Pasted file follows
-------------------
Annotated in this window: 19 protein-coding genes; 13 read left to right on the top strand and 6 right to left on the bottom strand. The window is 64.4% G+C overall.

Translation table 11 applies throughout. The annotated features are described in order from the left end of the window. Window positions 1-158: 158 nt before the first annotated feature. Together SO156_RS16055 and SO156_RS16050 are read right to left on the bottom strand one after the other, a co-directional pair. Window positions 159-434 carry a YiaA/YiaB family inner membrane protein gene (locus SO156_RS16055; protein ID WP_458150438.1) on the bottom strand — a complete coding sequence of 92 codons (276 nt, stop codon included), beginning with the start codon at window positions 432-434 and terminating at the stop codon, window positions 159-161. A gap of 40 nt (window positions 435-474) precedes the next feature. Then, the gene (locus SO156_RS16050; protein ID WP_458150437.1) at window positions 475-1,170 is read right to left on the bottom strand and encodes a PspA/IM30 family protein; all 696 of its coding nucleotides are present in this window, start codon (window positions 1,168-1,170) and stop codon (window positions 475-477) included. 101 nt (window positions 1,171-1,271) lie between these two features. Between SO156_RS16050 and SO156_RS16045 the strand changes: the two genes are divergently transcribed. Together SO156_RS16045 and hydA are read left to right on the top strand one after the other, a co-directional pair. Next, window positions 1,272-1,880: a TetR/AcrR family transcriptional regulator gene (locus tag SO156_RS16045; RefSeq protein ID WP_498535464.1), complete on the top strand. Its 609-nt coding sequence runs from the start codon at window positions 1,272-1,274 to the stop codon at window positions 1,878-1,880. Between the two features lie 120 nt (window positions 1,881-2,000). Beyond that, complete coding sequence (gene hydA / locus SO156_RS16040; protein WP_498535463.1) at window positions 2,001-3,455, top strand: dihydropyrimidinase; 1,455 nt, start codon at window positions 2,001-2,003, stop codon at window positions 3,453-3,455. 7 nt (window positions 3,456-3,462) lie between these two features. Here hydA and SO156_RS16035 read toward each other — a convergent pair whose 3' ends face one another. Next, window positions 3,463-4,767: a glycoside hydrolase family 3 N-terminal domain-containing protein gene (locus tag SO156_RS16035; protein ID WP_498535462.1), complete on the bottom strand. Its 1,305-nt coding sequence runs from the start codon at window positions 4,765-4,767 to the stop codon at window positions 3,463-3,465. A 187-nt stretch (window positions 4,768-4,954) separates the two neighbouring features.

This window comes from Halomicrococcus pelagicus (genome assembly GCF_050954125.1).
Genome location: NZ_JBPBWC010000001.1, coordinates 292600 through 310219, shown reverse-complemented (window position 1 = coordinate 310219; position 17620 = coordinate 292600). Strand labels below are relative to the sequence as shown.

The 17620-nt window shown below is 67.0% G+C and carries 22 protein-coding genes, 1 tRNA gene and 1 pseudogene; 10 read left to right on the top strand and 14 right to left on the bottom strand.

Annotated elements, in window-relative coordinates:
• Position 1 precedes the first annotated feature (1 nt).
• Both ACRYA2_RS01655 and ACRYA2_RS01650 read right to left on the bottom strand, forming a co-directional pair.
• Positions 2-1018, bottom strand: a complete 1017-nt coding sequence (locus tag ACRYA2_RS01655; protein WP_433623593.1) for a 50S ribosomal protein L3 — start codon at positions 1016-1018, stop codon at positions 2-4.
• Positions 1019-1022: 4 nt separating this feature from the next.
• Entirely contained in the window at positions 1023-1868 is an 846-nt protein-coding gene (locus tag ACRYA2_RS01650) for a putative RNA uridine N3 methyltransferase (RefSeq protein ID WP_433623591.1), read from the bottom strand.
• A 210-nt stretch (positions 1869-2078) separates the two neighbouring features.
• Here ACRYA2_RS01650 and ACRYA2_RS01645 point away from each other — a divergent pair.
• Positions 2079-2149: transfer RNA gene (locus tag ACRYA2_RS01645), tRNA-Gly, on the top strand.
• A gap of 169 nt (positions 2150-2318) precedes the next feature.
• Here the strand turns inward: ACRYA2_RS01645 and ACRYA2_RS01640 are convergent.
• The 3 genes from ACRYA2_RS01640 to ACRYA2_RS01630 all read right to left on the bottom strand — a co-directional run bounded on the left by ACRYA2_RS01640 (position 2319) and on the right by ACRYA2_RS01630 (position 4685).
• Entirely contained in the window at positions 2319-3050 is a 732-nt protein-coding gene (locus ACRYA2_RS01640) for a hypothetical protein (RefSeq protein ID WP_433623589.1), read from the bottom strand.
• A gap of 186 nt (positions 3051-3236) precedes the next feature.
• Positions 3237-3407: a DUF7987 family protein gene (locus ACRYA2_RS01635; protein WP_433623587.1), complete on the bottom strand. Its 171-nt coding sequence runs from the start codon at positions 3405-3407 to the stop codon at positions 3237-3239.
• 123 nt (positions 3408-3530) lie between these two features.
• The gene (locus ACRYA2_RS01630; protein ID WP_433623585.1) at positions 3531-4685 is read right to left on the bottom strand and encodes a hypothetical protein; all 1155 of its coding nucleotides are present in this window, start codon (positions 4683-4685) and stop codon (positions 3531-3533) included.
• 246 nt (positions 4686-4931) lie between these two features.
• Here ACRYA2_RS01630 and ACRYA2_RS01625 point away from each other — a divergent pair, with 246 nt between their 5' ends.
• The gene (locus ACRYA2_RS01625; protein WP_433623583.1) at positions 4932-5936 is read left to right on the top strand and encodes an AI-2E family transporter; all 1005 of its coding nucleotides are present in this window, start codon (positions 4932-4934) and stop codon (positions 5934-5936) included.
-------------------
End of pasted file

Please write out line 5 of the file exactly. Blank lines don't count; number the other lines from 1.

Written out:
The 17620-nt window shown below is 67.0% G+C and carries 22 protein-coding genes, 1 tRNA gene and 1 pseudogene; 10 read left to right on the top strand and 14 right to left on the bottom strand.